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Al Lang Field (SK.32, 4C-K1316)

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Product Description

Tough to find, closer cropped version!


SK.32, 4C-K1316

New York Yankees (spring training) (1947-1950,1952-1961) New York Giants (spring training) (1951) St. Louis Cardinals (spring training) (1947-1997) New York Mets (spring training) (1962-1987) St. Petersburg Pelicans (SPBA) (1989-1990) Baltimore Orioles (spring training) (1991-1995) St. Petersburg Saints (FSL) (1955-1965) St. Petersburg Saints (FIL) (1947-1954) St. Petersburg Cardinals (FSL) (1965-1997) St. Petersburg Devil Rays (FSL) (1998-2000) Tampa Bay Devil Rays/Rays (spring training) (1998-2008)

Progress Energy Park (full name Progress Energy Park, home of Al Lang Field) is a 7,227 seat baseball stadium located on the downtown St. Petersburg, Florida waterfront.

The "St. Petersburg Athletic Park" at the current site of Progress Energy Park was the spring home for the Boston Braves and New York Yankees from 1923 until after World War II, hosting such baseball greats such as Babe Ruth, Lou Gehrig, Stan Musial, and others during that time. The first incarnation of the current field was built for the St. Louis Cardinals in 1947. The Cardinals beat the New York Yankees in the dedication game on March 13, 1947. There was a major rebuild in 1976 brought the ballpark to its current configuration. A succession of teams used the facility until the expansion Tampa Bay Devil Rays started play in 1998 and moved into the stadium for their spring games. The Rays were the first major league team to train in the same city in which they played regular season games in almost 90 years - their summer home of Tropicana Field is just over a mile to the west across downtown St. Petersburg.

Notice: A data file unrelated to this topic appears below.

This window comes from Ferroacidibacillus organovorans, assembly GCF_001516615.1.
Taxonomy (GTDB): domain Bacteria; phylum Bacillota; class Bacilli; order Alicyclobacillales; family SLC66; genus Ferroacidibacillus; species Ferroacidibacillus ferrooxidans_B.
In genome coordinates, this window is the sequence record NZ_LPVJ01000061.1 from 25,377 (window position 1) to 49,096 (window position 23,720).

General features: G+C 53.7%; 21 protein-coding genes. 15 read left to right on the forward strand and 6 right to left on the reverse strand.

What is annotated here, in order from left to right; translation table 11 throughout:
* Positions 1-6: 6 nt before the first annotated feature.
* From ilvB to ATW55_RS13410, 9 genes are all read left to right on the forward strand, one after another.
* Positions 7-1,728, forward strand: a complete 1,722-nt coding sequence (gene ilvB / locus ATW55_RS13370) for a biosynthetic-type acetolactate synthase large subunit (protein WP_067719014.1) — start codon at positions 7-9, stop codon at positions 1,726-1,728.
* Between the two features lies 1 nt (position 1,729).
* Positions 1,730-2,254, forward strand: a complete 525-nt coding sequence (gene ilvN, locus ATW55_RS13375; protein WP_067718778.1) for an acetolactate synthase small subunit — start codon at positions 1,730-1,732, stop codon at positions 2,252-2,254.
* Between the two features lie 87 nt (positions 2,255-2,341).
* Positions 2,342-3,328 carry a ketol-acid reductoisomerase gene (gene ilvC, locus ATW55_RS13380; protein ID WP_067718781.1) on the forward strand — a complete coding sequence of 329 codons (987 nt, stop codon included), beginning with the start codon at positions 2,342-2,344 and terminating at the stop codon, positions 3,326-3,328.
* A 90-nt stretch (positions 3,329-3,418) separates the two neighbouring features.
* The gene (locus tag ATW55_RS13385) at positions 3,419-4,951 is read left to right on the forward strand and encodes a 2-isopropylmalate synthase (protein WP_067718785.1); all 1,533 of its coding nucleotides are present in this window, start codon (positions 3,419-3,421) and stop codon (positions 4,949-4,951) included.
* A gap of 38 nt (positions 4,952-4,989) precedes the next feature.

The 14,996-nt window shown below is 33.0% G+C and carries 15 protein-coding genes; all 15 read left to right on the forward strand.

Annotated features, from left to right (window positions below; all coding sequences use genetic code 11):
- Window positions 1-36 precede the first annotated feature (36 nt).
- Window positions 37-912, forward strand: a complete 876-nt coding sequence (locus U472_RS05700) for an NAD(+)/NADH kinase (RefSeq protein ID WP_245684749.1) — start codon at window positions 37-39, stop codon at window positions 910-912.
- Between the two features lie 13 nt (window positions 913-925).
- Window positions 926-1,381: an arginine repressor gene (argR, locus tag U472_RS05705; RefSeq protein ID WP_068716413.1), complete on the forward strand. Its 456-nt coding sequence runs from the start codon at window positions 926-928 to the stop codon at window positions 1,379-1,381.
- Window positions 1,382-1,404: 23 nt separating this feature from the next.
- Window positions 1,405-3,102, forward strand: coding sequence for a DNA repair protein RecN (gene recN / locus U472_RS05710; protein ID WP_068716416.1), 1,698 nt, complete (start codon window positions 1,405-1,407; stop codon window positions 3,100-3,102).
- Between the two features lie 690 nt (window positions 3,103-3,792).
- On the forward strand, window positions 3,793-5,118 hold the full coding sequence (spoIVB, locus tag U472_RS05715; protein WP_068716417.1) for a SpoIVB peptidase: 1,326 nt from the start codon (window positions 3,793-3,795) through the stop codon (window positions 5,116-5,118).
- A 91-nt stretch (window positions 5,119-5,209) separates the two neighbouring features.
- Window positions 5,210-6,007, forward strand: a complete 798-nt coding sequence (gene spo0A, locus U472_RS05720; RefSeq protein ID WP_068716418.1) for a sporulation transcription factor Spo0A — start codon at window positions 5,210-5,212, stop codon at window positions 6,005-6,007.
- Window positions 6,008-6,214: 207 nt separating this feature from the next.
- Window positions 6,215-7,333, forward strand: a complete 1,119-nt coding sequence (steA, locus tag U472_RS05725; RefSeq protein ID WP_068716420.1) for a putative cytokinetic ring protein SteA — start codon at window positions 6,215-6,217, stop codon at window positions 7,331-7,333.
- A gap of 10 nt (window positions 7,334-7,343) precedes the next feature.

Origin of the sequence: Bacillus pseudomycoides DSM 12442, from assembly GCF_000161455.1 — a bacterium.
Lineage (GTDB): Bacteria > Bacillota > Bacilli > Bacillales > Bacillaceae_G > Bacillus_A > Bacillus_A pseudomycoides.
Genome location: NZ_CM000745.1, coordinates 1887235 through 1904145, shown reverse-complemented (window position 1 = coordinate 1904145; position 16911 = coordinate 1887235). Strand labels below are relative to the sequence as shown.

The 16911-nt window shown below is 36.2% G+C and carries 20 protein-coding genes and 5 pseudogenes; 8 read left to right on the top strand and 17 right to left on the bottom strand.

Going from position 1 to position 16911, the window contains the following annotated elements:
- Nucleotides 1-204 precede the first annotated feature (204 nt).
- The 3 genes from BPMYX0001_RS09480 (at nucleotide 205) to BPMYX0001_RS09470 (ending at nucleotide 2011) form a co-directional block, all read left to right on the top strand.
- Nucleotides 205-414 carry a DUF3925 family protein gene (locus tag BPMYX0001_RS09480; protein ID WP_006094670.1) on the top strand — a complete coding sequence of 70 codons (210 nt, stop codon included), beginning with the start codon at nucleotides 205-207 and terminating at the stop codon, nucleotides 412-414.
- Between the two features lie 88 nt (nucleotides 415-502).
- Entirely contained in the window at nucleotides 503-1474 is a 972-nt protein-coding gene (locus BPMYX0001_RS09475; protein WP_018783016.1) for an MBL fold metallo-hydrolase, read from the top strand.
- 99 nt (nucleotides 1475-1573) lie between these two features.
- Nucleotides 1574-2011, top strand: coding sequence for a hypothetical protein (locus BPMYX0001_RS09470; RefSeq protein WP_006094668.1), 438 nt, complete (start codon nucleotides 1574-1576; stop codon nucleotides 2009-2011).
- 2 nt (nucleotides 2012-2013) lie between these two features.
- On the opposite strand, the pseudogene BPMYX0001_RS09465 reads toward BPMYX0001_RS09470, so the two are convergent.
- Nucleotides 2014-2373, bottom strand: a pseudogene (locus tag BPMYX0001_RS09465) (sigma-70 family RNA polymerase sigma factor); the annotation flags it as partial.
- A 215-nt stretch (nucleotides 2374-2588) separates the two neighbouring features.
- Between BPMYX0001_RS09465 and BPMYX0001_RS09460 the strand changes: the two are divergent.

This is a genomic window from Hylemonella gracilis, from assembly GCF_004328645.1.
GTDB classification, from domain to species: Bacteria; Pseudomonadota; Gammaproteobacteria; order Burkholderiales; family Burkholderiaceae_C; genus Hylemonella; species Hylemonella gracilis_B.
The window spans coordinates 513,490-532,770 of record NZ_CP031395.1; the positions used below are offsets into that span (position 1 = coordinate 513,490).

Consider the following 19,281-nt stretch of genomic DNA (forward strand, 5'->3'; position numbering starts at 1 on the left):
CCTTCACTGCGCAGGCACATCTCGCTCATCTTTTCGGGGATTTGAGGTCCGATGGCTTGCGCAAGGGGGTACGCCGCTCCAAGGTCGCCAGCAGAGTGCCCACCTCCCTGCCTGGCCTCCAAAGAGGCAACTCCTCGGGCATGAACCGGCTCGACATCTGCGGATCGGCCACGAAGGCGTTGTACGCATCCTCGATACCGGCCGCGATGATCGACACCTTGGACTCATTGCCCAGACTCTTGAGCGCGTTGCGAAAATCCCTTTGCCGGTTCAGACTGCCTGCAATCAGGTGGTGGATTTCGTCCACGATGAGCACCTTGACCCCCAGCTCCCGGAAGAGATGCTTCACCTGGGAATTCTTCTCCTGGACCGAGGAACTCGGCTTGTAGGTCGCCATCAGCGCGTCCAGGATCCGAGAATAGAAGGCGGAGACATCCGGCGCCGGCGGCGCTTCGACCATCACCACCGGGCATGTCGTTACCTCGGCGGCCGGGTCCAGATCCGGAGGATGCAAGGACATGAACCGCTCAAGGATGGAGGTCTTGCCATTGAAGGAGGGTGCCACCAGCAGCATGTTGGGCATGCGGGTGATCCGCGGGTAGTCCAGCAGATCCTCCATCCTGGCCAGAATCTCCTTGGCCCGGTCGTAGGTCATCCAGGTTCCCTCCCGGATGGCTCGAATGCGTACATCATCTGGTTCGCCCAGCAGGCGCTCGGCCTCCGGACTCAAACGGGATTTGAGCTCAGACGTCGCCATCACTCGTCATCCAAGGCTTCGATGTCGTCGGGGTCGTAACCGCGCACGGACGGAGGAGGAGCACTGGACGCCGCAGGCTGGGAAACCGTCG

When the Rays began play in Al Lang Stadium in 1998, the naming rights to the park were purchased by local utility Florida Power for $150,000 per year, rechristening the site as "Florida Power Park at Al Lang Field." When Florida Power's name was changed to Progress Energy in 2003, the stadium's official name was also changed.

Progress Energy Park was home to many minor league baseball teams over the years, most recently the Class-A Florida State League affiliates for the St. Louis Cardinals and then the Tampa Bay Rays. The last minor league tenant was the St. Petersburg Devil Rays, who last played at the stadium in 2000.

In 2005, the Tampa Bay Rays announced plans to move their spring training home to Port Charlotte, a town about 90 minutes south of St. Petersburg. Then, on November 9, 2007, Rays President Matt Silverman proposed a plan to build a new $450 million Rays Ballpark on the site to be ready in 2012.

Used (1957) 3 1/2" x 5 1/2" standard size chrome postcard.

Dist. by Sun News Co.

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SK.32, 4C-K1316
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